What do we make of the relation of the sacred and secular? For example, what makes Christian art Christian, if it is Christian? Do certain Christian symbols like the cross make a piece of art decisively Christian? Do the lack of those symbols make it unchristian or non-Christian? If the latter were the case, what then would one make of the Book of Esther, where God’s name is not specifically mentioned? Esther is considered sacred literature traditionally to Jews as well as Christians.
I remember having this discussion years ago, when one of my seminary classes and I went to see the play, Rent. During the intermission, I said to a few students that I saw more gospel themes and values in this pagan play than I found in some Sunday School flannel graph presentations. Of course, a live play or a movie will always win out over flannel graph in terms of aesthetic appeal; but the raw earthiness of the play won out over the felt texture of some of the Christian conversations. Sometimes we know the Bible so well we no longer understand it. When the theme song of Rent cries out words about betrayal from landlords (homeless artists) and blood cells (AIDS victims) and lovers (broken relationships), I was taken onstage of the human tragedy where Christ lives. Just as there was no room for the homeless at the Holiday Inn in New York around Christmas at the end of the second millennium, so there was no room for Jesus in the inn at the beginning of the first millennium. Jesus knows their struggle, and Jonathan Larson alluded to it in his script. Yes, there was the allusion to the Christian story, albeit briefly, but the theme of betrayal and abandonment and longing for love and community was exceptionally secular yet sacred at the same time.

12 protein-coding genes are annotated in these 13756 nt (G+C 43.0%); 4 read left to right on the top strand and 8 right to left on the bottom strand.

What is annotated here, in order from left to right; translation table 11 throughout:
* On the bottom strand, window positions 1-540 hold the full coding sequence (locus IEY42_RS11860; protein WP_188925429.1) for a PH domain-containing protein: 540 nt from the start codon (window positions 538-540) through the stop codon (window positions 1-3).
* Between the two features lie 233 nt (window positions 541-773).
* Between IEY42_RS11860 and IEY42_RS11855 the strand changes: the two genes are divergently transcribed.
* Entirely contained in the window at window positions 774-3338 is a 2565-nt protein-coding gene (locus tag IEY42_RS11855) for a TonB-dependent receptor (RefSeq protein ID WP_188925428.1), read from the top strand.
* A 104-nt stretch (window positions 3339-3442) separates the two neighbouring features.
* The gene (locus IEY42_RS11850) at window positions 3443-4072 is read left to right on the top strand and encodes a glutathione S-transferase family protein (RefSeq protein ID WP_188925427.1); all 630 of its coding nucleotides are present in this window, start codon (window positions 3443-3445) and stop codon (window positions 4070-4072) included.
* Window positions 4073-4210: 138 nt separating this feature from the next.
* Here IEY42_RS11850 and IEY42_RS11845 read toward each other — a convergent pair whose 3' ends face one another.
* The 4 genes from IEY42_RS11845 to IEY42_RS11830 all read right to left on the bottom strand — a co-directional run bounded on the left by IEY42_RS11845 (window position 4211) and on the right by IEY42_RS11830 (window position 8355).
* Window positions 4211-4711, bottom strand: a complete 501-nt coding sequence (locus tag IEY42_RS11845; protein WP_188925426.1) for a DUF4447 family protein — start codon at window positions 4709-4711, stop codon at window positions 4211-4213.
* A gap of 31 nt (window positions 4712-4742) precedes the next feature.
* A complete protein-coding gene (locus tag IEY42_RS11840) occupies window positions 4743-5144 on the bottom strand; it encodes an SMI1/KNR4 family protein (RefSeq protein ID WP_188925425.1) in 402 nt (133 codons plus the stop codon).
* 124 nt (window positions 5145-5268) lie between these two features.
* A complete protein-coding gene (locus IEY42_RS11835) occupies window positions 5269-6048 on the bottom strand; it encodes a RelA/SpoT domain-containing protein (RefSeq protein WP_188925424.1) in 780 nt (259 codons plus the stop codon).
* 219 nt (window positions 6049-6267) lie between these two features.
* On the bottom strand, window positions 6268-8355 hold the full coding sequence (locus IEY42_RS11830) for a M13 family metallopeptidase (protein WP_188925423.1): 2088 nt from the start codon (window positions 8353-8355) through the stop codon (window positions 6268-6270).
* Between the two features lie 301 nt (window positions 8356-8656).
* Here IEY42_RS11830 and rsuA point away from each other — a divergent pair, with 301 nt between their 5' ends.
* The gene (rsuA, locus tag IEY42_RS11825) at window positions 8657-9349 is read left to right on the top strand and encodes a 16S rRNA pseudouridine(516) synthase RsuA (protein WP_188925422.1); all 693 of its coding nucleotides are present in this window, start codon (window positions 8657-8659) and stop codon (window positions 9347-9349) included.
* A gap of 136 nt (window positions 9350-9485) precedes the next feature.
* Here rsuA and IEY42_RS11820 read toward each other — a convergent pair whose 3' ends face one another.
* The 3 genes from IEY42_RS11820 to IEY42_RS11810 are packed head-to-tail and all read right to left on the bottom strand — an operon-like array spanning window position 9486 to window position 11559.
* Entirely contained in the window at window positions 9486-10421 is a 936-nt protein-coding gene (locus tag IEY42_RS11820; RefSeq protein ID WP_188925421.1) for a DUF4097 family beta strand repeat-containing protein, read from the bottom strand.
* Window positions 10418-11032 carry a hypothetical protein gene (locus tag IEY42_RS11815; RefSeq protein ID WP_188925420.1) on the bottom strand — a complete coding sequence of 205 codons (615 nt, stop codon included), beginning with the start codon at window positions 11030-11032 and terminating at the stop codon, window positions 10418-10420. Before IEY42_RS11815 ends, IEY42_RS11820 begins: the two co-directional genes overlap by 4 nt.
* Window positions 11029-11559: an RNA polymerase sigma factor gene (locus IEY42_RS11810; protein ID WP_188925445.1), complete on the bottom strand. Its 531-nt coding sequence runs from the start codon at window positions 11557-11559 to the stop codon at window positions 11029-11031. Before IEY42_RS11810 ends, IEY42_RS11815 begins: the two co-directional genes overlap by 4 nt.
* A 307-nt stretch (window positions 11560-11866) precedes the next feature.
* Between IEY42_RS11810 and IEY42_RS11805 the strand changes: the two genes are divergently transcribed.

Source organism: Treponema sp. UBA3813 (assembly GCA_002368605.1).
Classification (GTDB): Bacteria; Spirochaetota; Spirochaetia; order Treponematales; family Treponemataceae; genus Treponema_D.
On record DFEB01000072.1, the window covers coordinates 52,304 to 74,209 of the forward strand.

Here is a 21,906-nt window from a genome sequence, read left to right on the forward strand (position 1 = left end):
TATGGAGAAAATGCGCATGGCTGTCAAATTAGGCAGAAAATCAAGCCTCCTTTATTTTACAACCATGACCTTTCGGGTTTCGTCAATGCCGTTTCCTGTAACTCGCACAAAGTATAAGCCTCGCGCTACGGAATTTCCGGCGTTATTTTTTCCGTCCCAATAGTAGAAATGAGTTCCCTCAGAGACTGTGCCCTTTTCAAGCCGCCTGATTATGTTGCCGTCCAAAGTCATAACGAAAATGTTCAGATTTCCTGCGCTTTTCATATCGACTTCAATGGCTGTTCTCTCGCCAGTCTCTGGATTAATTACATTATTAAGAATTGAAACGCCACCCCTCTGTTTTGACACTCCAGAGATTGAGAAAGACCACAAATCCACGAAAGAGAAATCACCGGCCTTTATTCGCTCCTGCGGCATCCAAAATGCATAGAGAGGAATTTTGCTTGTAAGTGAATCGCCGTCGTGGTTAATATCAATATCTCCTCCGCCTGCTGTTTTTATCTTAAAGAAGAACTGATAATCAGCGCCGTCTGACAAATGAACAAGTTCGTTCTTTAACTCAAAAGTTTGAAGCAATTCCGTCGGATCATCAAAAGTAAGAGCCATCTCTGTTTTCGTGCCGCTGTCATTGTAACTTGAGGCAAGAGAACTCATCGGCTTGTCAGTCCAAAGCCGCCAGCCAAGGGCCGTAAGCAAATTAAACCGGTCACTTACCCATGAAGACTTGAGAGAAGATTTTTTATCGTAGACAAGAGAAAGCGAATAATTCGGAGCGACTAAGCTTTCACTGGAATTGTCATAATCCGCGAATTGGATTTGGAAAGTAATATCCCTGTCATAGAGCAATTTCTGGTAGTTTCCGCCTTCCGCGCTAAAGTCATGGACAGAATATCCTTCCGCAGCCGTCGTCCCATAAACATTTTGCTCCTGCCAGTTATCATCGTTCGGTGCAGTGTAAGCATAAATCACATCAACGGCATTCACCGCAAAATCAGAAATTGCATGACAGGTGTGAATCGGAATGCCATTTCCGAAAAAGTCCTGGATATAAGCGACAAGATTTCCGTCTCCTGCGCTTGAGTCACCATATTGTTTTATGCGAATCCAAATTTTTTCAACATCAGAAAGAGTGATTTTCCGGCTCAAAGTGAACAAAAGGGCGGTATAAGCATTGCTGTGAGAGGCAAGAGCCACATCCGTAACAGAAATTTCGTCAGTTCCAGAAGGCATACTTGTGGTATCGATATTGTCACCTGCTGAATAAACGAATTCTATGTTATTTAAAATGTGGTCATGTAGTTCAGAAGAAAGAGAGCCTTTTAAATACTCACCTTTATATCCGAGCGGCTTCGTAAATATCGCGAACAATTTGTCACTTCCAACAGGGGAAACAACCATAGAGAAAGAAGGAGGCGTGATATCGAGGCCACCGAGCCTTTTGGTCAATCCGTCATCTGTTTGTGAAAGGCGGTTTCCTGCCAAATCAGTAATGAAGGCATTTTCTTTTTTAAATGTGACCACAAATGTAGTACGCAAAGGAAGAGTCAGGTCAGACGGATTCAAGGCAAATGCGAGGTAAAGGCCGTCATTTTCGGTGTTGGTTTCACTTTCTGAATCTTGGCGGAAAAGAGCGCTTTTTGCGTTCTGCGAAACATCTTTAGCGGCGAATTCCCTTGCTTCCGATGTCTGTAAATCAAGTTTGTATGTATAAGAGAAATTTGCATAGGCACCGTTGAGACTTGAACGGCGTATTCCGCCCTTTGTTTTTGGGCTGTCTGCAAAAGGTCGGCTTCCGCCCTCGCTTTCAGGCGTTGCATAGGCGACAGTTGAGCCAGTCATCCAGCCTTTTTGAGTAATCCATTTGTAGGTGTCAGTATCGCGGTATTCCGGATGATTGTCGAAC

All the world is a theater of redemption, not simply the church. Secular plays and movies can serve sacred ends in pagan forms, not simply Christian art and Sunday School flannel graphs. Can you think of other examples beside my illustration of Rent? What stands out to you about such pagan forms and how they bear witness to sacred ends?
Dr. Paul Louis Metzger is the Founder and Director of The Institute for the Theology of Culture: New Wine, New Wineskins and Professor at Multnomah Biblical Seminary/Multnomah University. He is the author of numerous works, including Connecting Christ: How to Discuss Jesus in a World of Diverse Paths and Consuming Jesus: Beyond Race and Class Divisions in a Consumer Church. These volumes and his others can be found wherever fine books are sold. More information at Dr. Metzger’s work is available at paullouismetzger.com.